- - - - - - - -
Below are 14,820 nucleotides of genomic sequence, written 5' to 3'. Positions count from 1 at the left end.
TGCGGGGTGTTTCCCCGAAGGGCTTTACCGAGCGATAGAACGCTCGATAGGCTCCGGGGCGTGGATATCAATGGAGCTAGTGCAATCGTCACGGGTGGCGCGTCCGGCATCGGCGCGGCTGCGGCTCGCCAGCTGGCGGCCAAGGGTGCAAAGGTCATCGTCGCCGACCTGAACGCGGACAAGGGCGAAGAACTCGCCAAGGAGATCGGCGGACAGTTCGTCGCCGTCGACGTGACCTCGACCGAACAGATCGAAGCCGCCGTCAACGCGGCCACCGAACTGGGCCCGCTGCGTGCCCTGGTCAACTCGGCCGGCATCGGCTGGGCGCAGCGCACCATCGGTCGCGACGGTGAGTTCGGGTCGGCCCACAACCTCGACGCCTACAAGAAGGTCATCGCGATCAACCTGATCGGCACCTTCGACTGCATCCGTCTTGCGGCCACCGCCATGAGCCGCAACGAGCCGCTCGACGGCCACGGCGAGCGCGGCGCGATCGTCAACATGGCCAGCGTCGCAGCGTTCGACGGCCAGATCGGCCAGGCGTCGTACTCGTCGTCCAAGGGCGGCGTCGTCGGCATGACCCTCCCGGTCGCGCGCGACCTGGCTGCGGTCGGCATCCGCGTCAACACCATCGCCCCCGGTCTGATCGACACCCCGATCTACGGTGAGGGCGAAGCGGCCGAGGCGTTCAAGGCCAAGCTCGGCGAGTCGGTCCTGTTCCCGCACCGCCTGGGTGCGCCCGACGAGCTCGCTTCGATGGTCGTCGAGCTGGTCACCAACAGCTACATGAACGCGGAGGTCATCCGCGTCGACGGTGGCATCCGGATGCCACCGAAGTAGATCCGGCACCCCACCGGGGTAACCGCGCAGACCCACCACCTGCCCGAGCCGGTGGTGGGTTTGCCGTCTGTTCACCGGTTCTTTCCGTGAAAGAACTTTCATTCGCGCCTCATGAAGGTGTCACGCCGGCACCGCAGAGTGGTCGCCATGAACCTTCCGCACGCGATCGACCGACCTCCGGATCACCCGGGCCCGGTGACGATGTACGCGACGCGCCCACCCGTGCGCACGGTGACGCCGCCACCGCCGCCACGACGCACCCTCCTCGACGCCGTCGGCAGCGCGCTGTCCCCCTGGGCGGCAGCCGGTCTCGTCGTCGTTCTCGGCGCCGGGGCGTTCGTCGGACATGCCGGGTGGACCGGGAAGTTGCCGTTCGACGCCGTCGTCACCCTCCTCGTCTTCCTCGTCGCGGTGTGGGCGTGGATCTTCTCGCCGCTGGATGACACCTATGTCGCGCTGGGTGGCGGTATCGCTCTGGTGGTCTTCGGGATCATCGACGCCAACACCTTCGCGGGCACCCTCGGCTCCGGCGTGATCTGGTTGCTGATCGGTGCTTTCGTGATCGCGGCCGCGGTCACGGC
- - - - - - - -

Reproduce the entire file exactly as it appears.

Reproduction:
Below are 14,820 nucleotides of genomic sequence, written 5' to 3'. Positions count from 1 at the left end.
TGCGGGGTGTTTCCCCGAAGGGCTTTACCGAGCGATAGAACGCTCGATAGGCTCCGGGGCGTGGATATCAATGGAGCTAGTGCAATCGTCACGGGTGGCGCGTCCGGCATCGGCGCGGCTGCGGCTCGCCAGCTGGCGGCCAAGGGTGCAAAGGTCATCGTCGCCGACCTGAACGCGGACAAGGGCGAAGAACTCGCCAAGGAGATCGGCGGACAGTTCGTCGCCGTCGACGTGACCTCGACCGAACAGATCGAAGCCGCCGTCAACGCGGCCACCGAACTGGGCCCGCTGCGTGCCCTGGTCAACTCGGCCGGCATCGGCTGGGCGCAGCGCACCATCGGTCGCGACGGTGAGTTCGGGTCGGCCCACAACCTCGACGCCTACAAGAAGGTCATCGCGATCAACCTGATCGGCACCTTCGACTGCATCCGTCTTGCGGCCACCGCCATGAGCCGCAACGAGCCGCTCGACGGCCACGGCGAGCGCGGCGCGATCGTCAACATGGCCAGCGTCGCAGCGTTCGACGGCCAGATCGGCCAGGCGTCGTACTCGTCGTCCAAGGGCGGCGTCGTCGGCATGACCCTCCCGGTCGCGCGCGACCTGGCTGCGGTCGGCATCCGCGTCAACACCATCGCCCCCGGTCTGATCGACACCCCGATCTACGGTGAGGGCGAAGCGGCCGAGGCGTTCAAGGCCAAGCTCGGCGAGTCGGTCCTGTTCCCGCACCGCCTGGGTGCGCCCGACGAGCTCGCTTCGATGGTCGTCGAGCTGGTCACCAACAGCTACATGAACGCGGAGGTCATCCGCGTCGACGGTGGCATCCGGATGCCACCGAAGTAGATCCGGCACCCCACCGGGGTAACCGCGCAGACCCACCACCTGCCCGAGCCGGTGGTGGGTTTGCCGTCTGTTCACCGGTTCTTTCCGTGAAAGAACTTTCATTCGCGCCTCATGAAGGTGTCACGCCGGCACCGCAGAGTGGTCGCCATGAACCTTCCGCACGCGATCGACCGACCTCCGGATCACCCGGGCCCGGTGACGATGTACGCGACGCGCCCACCCGTGCGCACGGTGACGCCGCCACCGCCGCCACGACGCACCCTCCTCGACGCCGTCGGCAGCGCGCTGTCCCCCTGGGCGGCAGCCGGTCTCGTCGTCGTTCTCGGCGCCGGGGCGTTCGTCGGACATGCCGGGTGGACCGGGAAGTTGCCGTTCGACGCCGTCGTCACCCTCCTCGTCTTCCTCGTCGCGGTGTGGGCGTGGATCTTCTCGCCGCTGGATGACACCTATGTCGCGCTGGGTGGCGGTATCGCTCTGGTGGTCTTCGGGATCATCGACGCCAACACCTTCGCGGGCACCCTCGGCTCCGGCGTGATCTGGTTGCTGATCGGTGCTTTCGTGATCGCGGCCGCGGTCACGGC